Last Updated: Oct 27, 2011
The small, residential liberal arts college is a uniquely American model for undergraduate study. It is a holistic approach to intellectual and personal growth that encourages active engagement across academic disciplines and within all aspects of campus life. This broad approach is distinctly different from the vocational/professional preparatory model found at large comprehensive universities around the world.
According to the Carnegie Classification of Institutions of Higher Education, there are 421 undergraduate liberal arts colleges in the United States. These colleges focus all of their teaching, research, and financial resources solely on the undergraduate student experience. Liberal arts colleges come in different shapes and sizes, but they all share basic characteristics and educational philosophies.
Habits of the mind
The liberal arts approach views learning as an active process of exploration rather than a passive process of absorption. Instead of simply learning someone else’s answers to life’s questions, students are empowered to find their own answers through inquiry, dialogue, and analysis. Alternately guided and challenged by their professors and peers, students discover meaning for themselves, developing critical habits of mind that include the rare ability to unlearn as well as to learn.
The liberal arts also demand that faculty be fully committed to teaching, to guiding rigorous class discussion, and to providing frequent and consistent feedback to help students hone vital tools of self-expression. Faculty members are not just teachers, but mentors.
Smaller is better
In many aspects of American culture, “bigger is better,” but a smaller learning environment can be ideal because it puts everything within your reach. It is an inclusive environment where there are fewer barriers to participation and leadership opportunities in a wide variety of academic and extracurricular opportunities. Liberal arts colleges are where you will find a basketball star that also plays saxophone in the jazz band and presents papers at national chemistry conferences.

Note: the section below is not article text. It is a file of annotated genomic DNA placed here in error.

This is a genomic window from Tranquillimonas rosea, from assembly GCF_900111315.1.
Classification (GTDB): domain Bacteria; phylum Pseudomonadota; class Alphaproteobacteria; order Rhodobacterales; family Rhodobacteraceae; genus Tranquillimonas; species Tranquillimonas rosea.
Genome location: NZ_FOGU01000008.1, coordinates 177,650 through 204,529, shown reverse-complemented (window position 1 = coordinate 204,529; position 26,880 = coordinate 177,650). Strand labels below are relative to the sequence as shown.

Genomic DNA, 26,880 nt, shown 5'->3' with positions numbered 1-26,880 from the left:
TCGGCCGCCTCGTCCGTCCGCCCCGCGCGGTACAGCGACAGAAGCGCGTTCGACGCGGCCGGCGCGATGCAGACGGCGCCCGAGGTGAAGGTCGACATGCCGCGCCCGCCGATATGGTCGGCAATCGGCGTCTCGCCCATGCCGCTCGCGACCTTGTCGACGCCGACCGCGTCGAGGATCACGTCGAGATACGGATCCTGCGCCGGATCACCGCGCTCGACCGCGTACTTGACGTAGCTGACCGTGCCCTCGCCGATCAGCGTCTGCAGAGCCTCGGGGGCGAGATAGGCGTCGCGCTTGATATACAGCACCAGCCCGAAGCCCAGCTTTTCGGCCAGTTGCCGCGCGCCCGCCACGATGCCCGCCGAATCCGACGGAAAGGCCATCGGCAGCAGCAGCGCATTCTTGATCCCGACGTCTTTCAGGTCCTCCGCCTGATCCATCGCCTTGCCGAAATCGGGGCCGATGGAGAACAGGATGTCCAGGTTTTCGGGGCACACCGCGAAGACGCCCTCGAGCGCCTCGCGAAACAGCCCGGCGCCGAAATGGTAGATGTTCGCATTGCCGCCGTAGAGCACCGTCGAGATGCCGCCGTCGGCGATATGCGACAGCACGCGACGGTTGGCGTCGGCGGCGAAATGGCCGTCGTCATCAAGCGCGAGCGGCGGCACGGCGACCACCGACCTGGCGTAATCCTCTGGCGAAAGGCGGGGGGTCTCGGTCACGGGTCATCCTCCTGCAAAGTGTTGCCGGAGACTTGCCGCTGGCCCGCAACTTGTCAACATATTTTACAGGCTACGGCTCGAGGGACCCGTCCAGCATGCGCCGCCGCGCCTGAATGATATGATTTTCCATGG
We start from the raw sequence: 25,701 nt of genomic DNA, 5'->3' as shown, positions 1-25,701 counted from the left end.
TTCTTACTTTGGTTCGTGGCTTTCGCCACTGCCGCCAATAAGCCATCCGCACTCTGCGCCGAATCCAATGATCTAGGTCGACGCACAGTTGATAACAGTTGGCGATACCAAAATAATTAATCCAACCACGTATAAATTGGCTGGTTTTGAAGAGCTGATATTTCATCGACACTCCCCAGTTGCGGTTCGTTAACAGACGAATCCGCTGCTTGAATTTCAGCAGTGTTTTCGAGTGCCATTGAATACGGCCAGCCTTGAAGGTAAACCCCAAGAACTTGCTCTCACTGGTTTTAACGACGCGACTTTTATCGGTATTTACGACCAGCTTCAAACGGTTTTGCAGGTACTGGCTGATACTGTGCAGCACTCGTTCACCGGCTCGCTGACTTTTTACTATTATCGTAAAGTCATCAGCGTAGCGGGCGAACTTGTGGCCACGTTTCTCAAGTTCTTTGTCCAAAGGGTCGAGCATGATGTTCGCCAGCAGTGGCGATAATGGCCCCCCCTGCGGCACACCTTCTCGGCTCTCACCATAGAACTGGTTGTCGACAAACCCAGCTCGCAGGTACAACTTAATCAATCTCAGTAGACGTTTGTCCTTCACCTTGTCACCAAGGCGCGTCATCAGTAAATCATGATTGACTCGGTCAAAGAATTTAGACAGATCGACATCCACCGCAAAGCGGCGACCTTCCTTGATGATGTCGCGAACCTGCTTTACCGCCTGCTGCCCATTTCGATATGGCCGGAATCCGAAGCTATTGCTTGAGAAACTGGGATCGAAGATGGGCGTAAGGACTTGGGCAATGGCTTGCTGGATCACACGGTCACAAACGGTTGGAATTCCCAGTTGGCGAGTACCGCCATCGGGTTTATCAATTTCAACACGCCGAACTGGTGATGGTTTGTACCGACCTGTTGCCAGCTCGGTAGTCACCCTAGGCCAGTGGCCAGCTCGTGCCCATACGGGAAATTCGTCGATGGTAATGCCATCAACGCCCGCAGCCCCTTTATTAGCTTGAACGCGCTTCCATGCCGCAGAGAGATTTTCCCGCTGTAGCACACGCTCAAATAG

To facilitate this access, the majority of liberal arts colleges are intentionally small, with most schools enrolling 1,000–2,500 undergraduates. This means low student-faculty ratios and average class sizes of 20 or fewer.
At a residential college, the vast majority of students live on campus in what is essentially a 24/7 learning environment. This environment is ideal for liberal arts study because students learn as much from each other as they do from their professors and course work. Learning from roommates, teammates, and classmates, students develop personally and socially, creating lifelong friendships in the process.
A larger community
An often-overlooked benefit of small liberal arts colleges is their loyal and engaged alumni. Having achieved success in their respective fields, these alumni are often a first resource for experiential opportunities such as internships, research, and career exploration. They can also become professional mentors to students as they begin their careers. Offering such help is a more meaningful and individualized way for them to give back to their alma mater, rather than simply making a donation.
Through liberal arts study, students realize the seamless connection between ways of thinking, interacting, and achieving. These intellectual and social skills can be successfully applied to any profession. Though only about 3% of all U.S. college graduates come from liberal arts colleges, these graduates are disproportionately recognized as leaders in science and business fields, and among those who earn Ph.D.s. Liberal arts graduates are resourceful problem solvers and visionary innovators. They are uniquely prepared for today’s challenges and tomorrow’s opportunities.